Keep-the-cap supporters seek data on impact of charter school suspensions
Opponents of a ballot measure that would raise the cap on charter schools delivered a letter to state education officials today in which they called for information about the effect of repeated suspensions on students who attend charter schools.
In the battle over the cap, those in favor of charter school expansion often represent the schools as high-performing options, especially to low-income and minority students. With today’s letter, delivered to Jim Peyser, Secretary of Education, and Mitchell Chester, Commissioner of Elementary and Secondary Education, opponents presented a counter narrative, pointing to disproportionately high rates of suspension delivered to minority students and students with disabilities, including for minor offenses.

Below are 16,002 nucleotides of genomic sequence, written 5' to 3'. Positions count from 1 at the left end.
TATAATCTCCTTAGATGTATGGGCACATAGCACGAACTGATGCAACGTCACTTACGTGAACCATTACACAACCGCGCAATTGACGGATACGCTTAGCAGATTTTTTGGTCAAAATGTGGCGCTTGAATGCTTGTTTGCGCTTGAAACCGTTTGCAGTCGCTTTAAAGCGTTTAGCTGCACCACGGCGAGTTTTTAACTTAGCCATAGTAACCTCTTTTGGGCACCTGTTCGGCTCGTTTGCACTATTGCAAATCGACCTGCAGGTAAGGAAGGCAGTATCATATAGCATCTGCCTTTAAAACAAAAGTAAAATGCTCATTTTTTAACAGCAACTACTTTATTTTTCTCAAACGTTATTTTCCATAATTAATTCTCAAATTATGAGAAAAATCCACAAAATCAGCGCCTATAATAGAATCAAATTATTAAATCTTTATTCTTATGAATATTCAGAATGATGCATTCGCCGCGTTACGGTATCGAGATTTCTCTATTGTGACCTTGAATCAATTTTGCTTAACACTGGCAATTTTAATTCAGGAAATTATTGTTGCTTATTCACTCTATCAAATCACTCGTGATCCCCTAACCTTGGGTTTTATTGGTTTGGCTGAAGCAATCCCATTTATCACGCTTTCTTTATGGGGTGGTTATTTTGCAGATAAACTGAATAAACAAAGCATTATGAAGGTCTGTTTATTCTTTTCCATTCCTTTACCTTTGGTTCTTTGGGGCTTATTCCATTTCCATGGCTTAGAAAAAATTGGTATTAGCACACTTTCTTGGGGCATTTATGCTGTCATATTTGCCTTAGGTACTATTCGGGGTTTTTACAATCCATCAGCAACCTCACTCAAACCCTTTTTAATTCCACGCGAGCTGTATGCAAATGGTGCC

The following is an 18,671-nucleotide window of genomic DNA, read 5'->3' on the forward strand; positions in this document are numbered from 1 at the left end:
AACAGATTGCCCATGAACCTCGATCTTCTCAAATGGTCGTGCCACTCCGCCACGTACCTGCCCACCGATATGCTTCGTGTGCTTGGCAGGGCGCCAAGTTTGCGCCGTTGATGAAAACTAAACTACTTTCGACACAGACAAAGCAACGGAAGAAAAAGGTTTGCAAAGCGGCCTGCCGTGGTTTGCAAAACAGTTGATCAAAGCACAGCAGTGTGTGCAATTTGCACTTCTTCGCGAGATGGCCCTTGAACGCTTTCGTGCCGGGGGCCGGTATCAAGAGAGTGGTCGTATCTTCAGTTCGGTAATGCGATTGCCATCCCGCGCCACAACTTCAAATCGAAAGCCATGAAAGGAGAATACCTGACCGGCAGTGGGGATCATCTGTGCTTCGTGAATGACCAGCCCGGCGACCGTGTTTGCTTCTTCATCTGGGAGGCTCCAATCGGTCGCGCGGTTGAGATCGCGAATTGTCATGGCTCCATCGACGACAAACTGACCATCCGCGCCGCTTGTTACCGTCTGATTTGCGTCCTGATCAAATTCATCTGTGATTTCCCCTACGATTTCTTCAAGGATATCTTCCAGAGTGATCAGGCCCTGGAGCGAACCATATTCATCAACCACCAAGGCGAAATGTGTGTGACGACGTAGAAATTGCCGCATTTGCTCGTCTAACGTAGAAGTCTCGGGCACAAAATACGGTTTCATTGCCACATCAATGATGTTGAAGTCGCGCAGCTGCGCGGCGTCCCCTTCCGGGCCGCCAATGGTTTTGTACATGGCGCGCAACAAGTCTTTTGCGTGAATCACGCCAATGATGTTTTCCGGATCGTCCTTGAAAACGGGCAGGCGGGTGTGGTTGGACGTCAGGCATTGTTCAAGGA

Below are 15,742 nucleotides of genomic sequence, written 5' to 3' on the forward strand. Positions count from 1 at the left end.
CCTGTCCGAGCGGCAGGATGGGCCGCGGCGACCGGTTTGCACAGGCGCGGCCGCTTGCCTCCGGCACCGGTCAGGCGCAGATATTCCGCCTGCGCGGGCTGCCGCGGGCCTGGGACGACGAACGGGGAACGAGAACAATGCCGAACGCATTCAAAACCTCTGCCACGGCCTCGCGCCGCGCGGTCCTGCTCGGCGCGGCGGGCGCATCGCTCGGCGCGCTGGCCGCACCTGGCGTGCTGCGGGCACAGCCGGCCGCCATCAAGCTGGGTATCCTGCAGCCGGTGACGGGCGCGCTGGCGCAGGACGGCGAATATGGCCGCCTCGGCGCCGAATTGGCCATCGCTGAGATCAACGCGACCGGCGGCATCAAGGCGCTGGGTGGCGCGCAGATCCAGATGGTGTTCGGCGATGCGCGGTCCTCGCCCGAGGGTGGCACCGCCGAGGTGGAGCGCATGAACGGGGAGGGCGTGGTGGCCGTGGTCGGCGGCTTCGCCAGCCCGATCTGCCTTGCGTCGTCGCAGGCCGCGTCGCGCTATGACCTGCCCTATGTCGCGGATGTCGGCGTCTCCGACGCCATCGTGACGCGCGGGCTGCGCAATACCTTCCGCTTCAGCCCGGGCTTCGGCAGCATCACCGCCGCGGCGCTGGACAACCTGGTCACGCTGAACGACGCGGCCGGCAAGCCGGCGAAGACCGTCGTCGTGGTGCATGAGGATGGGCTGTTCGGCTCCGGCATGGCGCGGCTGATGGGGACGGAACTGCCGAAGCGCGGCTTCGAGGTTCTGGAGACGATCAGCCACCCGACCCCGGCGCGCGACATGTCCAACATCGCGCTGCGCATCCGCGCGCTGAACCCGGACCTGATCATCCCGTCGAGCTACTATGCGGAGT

Signers of the letter included current and former teachers and educators. In their message they said that there are parents and educators who suspect that charter schools use frequent suspensions to push out children who may bring down test scores.
The letter presented a request for state education officials to provide data on the number of children who have been suspended multiple times from charter schools for non-violent offenses — including the number of suspensions each student received, which schools they were suspended from and the student’s race and economic, English Language Learner and disability status.
Letter signers also sought information on whether frequently suspended charter students remain at their charter school for the rest of the year in which they were suspended, return to district schools or drop out of school during that year.
The Save Our Public Schools campaign established a hotline for callers wishing to report their experiences of multiple suspensions: 617-943-4609.